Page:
Ja­pan to en­hance pay for con­tract work­ers

Kuwait Times - - BUSINESS -

TOKYO: Ja­pan’s gov­ern­ment has placed a high pri­or­ity on nar­row­ing the gap in pay and ben­e­fits be­tween reg­u­lar and con­tract em­ploy­ees as this will raise pro­duc­tiv­ity and con­sumer spend­ing, said Kat­sunobu Kato, min­is­ter for la­bor mar­ket re­form. Com­pa­nies can af­ford to nar­row the pay gap with­out cut­ting salaries for reg­u­lar work­ers, be­cause com­pa­nies have enough prof­its and re­serves to in­crease la­bor’s share of prof­its, Kato told Reuters.

The gov­ern­ment will tackle Ja­pan’s no­to­ri­ously-long work­ing hours by set­ting lim­its on over­time that could be sub­mit­ted to par­lia­ment some­time next year, he said. A panel that Kato leads will com­pile guide­lines on nar­row­ing the pay gap to­day, which is a cen­tral plan of Prime Min­is­ter Shinzo Abe’s labour re­forms to end decades of stag­nant growth and de­fla­tion.

“Wages are a big mo­ti­vat­ing fac­tor. Peo­ple want to feel they are be­ing eval­u­ated for their work and re­warded based on their work,” Kato said. “On a macroe­co­nomic level, im­prov­ing pay gives more peo­ple the chance to work and im­prove their pay, which feeds into higher con­sump­tion.”

The gov­ern­ment, at the be­hest of large com­pa­nies, be­gan pro­mot­ing con­tract and non-reg­u­lar worker sta­tus in the 2000s as a way to lower per­son­nel costs and pre­serve jobs dur­ing a pro­longed eco­nomic slump. Since then, the num­ber of con­tract work­ers has swelled to around 37 per­cent of the work­force, and crit­ics say this has cre­ated a twotiered la­bor mar­ket be­cause con­tract em­ploy­ees re­ceive con­sid­er­ably less pay and ben­e­fits.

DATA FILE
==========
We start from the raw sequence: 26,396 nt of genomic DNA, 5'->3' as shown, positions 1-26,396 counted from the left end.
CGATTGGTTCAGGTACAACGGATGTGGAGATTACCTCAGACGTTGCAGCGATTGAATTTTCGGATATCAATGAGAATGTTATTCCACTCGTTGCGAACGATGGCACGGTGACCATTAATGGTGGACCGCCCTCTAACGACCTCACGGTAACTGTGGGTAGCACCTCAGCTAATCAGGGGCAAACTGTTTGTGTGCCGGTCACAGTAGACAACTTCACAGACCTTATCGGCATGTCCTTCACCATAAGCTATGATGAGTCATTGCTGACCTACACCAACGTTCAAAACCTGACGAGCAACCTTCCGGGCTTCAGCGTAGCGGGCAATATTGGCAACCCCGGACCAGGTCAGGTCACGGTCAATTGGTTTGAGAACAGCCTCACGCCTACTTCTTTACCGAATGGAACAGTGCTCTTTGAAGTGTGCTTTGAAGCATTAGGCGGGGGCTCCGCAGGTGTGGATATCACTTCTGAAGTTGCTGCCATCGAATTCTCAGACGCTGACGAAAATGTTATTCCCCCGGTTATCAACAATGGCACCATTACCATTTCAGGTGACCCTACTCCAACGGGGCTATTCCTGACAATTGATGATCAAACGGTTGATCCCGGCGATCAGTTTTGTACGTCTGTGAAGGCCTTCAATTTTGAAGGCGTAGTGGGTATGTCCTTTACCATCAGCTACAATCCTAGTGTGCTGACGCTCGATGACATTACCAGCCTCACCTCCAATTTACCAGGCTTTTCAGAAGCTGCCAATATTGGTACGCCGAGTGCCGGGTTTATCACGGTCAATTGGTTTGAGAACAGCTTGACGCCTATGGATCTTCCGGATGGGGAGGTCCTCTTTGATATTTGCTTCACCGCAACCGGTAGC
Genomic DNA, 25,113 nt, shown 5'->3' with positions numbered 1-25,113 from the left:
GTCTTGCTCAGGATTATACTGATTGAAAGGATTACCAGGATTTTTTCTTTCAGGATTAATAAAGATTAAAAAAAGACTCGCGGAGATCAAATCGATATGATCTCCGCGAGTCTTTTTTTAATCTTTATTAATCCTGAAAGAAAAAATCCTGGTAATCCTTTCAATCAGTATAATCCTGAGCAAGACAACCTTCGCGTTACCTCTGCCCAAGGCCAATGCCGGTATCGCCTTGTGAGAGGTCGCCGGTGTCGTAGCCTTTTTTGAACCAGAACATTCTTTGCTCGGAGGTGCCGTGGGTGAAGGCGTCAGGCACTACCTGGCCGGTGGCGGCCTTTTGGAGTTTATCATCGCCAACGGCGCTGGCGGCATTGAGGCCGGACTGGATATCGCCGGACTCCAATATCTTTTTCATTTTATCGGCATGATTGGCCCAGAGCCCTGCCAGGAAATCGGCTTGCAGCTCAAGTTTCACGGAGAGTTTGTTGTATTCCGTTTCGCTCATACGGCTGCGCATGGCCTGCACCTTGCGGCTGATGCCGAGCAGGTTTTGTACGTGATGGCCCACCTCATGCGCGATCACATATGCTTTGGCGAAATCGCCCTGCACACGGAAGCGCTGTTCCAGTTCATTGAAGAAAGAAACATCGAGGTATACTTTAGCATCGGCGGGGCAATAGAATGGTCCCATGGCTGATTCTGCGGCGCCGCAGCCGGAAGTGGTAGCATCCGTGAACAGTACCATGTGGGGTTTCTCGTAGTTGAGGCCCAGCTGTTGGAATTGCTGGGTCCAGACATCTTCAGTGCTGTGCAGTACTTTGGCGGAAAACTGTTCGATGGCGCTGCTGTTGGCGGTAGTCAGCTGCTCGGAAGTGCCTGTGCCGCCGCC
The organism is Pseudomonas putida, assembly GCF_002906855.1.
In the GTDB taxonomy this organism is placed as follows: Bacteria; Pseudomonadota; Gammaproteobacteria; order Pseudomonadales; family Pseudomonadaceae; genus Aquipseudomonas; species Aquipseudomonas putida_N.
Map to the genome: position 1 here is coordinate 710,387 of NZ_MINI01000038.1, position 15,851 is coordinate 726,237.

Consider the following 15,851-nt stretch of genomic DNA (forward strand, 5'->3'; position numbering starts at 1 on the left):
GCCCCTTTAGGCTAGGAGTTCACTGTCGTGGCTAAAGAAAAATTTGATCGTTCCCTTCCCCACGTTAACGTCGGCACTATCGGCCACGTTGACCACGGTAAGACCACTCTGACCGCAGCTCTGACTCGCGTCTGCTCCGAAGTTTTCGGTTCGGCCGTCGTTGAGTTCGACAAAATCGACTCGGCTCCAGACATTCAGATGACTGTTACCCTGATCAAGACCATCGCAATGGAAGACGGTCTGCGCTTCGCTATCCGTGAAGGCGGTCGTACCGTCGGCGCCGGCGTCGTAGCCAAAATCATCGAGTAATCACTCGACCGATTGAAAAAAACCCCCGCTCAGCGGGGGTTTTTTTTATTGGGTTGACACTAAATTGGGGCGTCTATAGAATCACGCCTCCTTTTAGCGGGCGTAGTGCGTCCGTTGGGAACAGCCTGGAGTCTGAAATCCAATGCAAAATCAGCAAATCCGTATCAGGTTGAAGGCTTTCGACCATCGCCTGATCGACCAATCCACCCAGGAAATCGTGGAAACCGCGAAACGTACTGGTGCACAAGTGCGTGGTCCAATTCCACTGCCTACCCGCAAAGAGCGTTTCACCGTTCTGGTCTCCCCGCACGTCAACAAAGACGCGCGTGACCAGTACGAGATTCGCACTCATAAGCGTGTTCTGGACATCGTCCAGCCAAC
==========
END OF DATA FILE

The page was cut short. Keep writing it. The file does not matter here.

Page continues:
Abe turned his at­ten­tion to la­bor mar­ket re­form ear­lier this year to re­vive his struc­tural re­form agenda, a move which economists ge­nially wel­comed. The de­bate has taken on an added sig­nif­i­cance af­ter the sui­cide of a re­cent col­lege grad­u­ate who worked more than 100 hours of over­time at the coun­try’s top ad­ver­tis­ing agency pre­ced­ing her death.

The gov­ern­ment’s min­i­mum thresh­old for death by over­work is 80 hours of over­time per month, which is ex­ces­sive and con­trib­utes to long work­ing hours, Kato said.

It is too early to put an ex­act num­ber on the over­time lim­its the gov­ern­ment will set, but Kato hopes to reach a con­clu­sion by March and said it is pos­si­ble that lim­its could dif­fer per in­dus­try.

Im­prov­ing work­ing con­di­tions has been a long-over­due task be­cause the work­ing-age pop­u­la­tion is shrink­ing and Ja­pan’s pro­duc­tiv­ity in the ser­vices sec­tor is low by most in­ter­na­tional com­par­isons.

Abe’s la­bor re­forms have al­ready raised the min­i­mum wage and made com­pa­nies more ac­count­able for im­prov­ing con­di­tions for work­ing moth­ers. Abe is also look­ing at en­cour­ag­ing more telecom­mut­ing and at at­tract­ing more high-skilled for­eign la­bor. —Reuters

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